The dominant view among the members of India's strategic community is that India lacks a strategic culture. Given the cacophony, rancour and partisanship in public debate, with policy discussions taking place within the high walls of the government apparatus, with political leaders seldom articulating the rationale behind foreign and defence policy decisions and with few grand ideas coming out of the academia, it may well appear that a strategic culture is absent.

    Looking for culture
    Before we interrogate conventional wisdom, let us first ask whether or not there is an Indian culture? At first glance, one is confronted with not one monolithic, homogenous Indian culture but riot of many, heterogenous cultures. From music to visual art, from worship to cuisine, from costume to language, the reality is one of many Indian cultures. Yet, despite all these differences, it is possible to discern a common ethos among them all, making them parts of the whole.

    What are the aspects of this common

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  • Will the Ayatollah step behind the line?

    A few days ago, the Ayatollah crossed a line.

    In an open call to action, Ayatollah Syed Ali Hoseyni Khamenei, the Supreme Leader of Iran, declared that "no virtue is better than rescuing nations from the demonic clutches of hegemonic powers, and no vice is worse than depending on and serving hegemonic powers." The nations that, according to the Ayatollah, needed rescuing were first Palestine, but also Afghanistan, Pakistan, Iraq and Kashmir. By including Kashmir in that list, he breached the defensive perimeter of India's foreign policy.

    See, the Indian politician -- as opposed to the Indian strategic analyst -- doesn't care much on what other countries say and do in other countries. India's political leaders are seldom consumed by the strategic implications of Iran's nuclear shenanigans, its support for Hezbollah and other terrorist groups and even its longstanding confrontation of the United States. When it comes to foreign affairs, you are likely to find them thinking and acting on

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  • Obama and the “K” word

    Two years ago, in the final stage of his presidential campaign, in an interview to TIME magazine's Joe Klein, candidate Barack Obama said that he intended to work "with Pakistan and India to try to resolve, and Kashmir, crisis in a serious way. Those are all critical tasks for the next administration. Kashmir in particular is an interesting situation where that is obviously a potential tar pit diplomatically. But, for us to devote serious diplomatic resources to get a special envoy in there, to figure out a plausible approach, and essentially make the argument to the Indians, you guys are on the brink of being an economic superpower, why do you want to keep on messing with this? ...I think there is a moment where potentially we could get their attention.

    It won't be easy, but it's important."

    Here's what President Obama said in New Delhi yesterday: "Both Pakistan and India have an interest in reducing tensions between the two countries. The United States cannot impose a solution to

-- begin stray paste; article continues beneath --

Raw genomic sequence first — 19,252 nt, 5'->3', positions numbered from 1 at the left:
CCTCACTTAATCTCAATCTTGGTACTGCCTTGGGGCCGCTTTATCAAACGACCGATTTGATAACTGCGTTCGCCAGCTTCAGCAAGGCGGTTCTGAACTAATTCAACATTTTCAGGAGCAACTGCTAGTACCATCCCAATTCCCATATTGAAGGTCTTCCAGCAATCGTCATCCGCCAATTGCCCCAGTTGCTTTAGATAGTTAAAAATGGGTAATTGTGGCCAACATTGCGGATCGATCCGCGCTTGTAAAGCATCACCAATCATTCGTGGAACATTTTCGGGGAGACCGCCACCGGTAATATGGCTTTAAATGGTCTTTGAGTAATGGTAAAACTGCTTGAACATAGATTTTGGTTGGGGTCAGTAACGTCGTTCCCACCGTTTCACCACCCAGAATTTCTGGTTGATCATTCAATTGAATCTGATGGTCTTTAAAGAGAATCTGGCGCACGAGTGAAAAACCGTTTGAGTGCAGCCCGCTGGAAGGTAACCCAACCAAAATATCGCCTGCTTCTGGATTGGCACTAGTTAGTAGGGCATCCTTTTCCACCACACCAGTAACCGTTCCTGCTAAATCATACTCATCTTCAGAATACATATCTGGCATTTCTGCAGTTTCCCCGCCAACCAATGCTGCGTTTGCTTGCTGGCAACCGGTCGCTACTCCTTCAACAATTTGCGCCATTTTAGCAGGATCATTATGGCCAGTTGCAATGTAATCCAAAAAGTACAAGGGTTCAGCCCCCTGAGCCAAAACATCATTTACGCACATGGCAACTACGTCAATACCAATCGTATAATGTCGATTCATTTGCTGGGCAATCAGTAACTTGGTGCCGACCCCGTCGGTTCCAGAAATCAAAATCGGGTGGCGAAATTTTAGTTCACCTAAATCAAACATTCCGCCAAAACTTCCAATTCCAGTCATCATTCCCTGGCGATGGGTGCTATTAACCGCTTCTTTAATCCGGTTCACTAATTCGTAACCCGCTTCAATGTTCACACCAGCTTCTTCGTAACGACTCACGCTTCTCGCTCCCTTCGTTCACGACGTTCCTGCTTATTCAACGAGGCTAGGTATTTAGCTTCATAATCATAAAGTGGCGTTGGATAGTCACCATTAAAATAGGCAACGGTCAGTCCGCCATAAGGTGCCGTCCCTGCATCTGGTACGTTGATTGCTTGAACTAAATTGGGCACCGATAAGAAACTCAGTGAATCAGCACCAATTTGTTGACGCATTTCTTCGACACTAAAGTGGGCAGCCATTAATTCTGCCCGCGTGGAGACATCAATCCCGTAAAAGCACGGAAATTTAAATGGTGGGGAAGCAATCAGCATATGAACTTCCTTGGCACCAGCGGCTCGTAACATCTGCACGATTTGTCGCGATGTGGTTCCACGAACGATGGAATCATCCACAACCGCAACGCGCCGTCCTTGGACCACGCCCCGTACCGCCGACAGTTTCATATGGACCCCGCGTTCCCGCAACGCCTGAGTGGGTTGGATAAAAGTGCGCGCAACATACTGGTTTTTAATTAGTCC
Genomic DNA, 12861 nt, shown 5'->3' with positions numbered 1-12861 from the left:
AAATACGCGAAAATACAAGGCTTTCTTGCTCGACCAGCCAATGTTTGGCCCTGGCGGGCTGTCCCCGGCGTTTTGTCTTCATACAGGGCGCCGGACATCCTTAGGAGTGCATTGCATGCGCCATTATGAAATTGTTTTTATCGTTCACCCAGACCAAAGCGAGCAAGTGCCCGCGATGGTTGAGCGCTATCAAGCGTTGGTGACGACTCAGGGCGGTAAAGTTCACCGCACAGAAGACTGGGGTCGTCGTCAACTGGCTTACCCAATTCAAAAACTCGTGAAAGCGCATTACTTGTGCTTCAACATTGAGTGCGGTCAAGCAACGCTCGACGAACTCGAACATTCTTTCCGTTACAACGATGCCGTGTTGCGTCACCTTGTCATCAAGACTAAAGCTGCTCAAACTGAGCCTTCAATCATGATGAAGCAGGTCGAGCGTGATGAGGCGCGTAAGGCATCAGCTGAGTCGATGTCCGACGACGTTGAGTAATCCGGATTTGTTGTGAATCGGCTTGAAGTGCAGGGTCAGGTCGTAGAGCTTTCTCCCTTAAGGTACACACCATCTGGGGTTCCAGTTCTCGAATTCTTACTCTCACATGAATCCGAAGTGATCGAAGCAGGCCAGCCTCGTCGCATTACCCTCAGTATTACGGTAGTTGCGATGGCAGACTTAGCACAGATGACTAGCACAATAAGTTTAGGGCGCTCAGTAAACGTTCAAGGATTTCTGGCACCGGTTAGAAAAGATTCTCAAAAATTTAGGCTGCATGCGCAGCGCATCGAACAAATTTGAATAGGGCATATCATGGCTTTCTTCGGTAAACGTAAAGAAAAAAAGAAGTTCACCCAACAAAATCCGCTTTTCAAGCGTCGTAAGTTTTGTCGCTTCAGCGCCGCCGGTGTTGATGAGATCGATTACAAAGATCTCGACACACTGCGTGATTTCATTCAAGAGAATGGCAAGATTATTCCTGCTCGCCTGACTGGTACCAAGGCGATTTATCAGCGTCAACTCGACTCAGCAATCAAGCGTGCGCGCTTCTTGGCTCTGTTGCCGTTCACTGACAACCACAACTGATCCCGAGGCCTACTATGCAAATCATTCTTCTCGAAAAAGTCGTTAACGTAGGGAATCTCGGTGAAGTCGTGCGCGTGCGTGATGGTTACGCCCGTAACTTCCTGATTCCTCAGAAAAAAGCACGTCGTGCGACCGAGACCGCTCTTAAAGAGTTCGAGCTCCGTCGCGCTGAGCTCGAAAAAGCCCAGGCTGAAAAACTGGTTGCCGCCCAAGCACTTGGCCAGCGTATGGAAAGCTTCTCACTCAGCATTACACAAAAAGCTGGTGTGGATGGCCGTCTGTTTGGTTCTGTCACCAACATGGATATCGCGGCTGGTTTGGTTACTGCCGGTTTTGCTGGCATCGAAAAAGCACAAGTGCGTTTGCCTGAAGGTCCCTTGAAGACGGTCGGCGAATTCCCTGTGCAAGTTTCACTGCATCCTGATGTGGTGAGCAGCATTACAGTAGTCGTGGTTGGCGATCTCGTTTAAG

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  • The missing ingredient in India’s soft power

    This is going to make you uncomfortable.

    The idea of secularism is meaningless in the amoral world of international relations. What is an excellent principle to order our diverse, plural nation is a millstone around India's neck when it comes to foreign policy.

    By believing that our foreign policy must be 'secular' we have automatically tuned out a number of strategic options that we could use. By eschewing the use of religion as a lever, the Indian republic finds itself unable to use its historical sources and reserves of geopolitical power. So much that in an era where the rise of political Islam, on the wings of globalisation, is challenging the established international order, India finds itself unable to play despite having a decent hand of cards.

    It's a double whammy actually. We have perverted secularism at home and suffered for it. We have practised secularism abroad and suffered for it too. This is in keeping with the overall upside-downness of our contemporary statecraft

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  • How to Fix Illegal Bangladeshi Migration

    "Probably the most important event in (Assam) during the last 25 years -- an event, moreover, which seems likely to alter permanently the whole future of Assam and the whole structure of Assamese culture and civilization -- has been the invasion of a vast horde of land-hungry Bengali immigrants, mostly Muslims, from the districts of (Bangladesh)" You might think I am quoting a contemporary BJP leader. These are, in fact, words of C S Mullan, census commissioner under the British Raj. He made these comments in 1931. If you thought that the issue of "illegal immigrants from Bangladesh" is a recent one, then think again.

    Demographic change in the erstwhile Assam province in the first half of the twentieth century was at the heart of the Muslim League's demand, in the 1940s, that the territory be given to Pakistan. So those who argue that large-scale immigration from Bangladesh is one of the biggest long-term threats to India's national security are right.

    As much as the migration is